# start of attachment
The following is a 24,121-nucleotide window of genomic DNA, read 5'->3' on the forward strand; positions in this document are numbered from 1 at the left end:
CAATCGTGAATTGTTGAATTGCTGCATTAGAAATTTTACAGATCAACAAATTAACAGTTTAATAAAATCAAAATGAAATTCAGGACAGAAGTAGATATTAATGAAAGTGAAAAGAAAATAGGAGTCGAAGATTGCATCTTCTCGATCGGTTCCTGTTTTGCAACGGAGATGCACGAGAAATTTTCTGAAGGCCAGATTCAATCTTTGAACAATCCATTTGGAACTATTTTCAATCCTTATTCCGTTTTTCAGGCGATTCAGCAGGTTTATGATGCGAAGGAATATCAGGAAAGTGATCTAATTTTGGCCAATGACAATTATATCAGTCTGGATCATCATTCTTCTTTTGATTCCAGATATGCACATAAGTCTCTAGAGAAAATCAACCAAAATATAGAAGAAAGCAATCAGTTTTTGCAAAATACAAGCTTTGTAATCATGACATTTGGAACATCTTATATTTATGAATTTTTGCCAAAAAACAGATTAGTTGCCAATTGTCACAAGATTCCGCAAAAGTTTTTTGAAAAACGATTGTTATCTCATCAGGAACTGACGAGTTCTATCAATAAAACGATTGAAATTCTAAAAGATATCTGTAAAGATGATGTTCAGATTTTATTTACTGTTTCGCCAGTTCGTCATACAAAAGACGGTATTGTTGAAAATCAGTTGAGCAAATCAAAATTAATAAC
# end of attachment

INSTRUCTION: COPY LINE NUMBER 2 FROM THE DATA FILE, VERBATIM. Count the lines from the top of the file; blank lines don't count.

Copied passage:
CAATCGTGAATTGTTGAATTGCTGCATTAGAAATTTTACAGATCAACAAATTAACAGTTTAATAAAATCAAAATGAAATTCAGGACAGAAGTAGATATTAATGAAAGTGAAAAGAAAATAGGAGTCGAAGATTGCATCTTCTCGATCGGTTCCTGTTTTGCAACGGAGATGCACGAGAAATTTTCTGAAGGCCAGATTCAATCTTTGAACAATCCATTTGGAACTATTTTCAATCCTTATTCCGTTTTTCAGGCGATTCAGCAGGTTTATGATGCGAAGGAATATCAGGAAAGTGATCTAATTTTGGCCAATGACAATTATATCAGTCTGGATCATCATTCTTCTTTTGATTCCAGATATGCACATAAGTCTCTAGAGAAAATCAACCAAAATATAGAAGAAAGCAATCAGTTTTTGCAAAATACAAGCTTTGTAATCATGACATTTGGAACATCTTATATTTATGAATTTTTGCCAAAAAACAGATTAGTTGCCAATTGTCACAAGATTCCGCAAAAGTTTTTTGAAAAACGATTGTTATCTCATCAGGAACTGACGAGTTCTATCAATAAAACGATTGAAATTCTAAAAGATATCTGTAAAGATGATGTTCAGATTTTATTTACTGTTTCGCCAGTTCGTCATACAAAAGACGGTATTGTTGAAAATCAGTTGAGCAAATCAAAATTAATAAC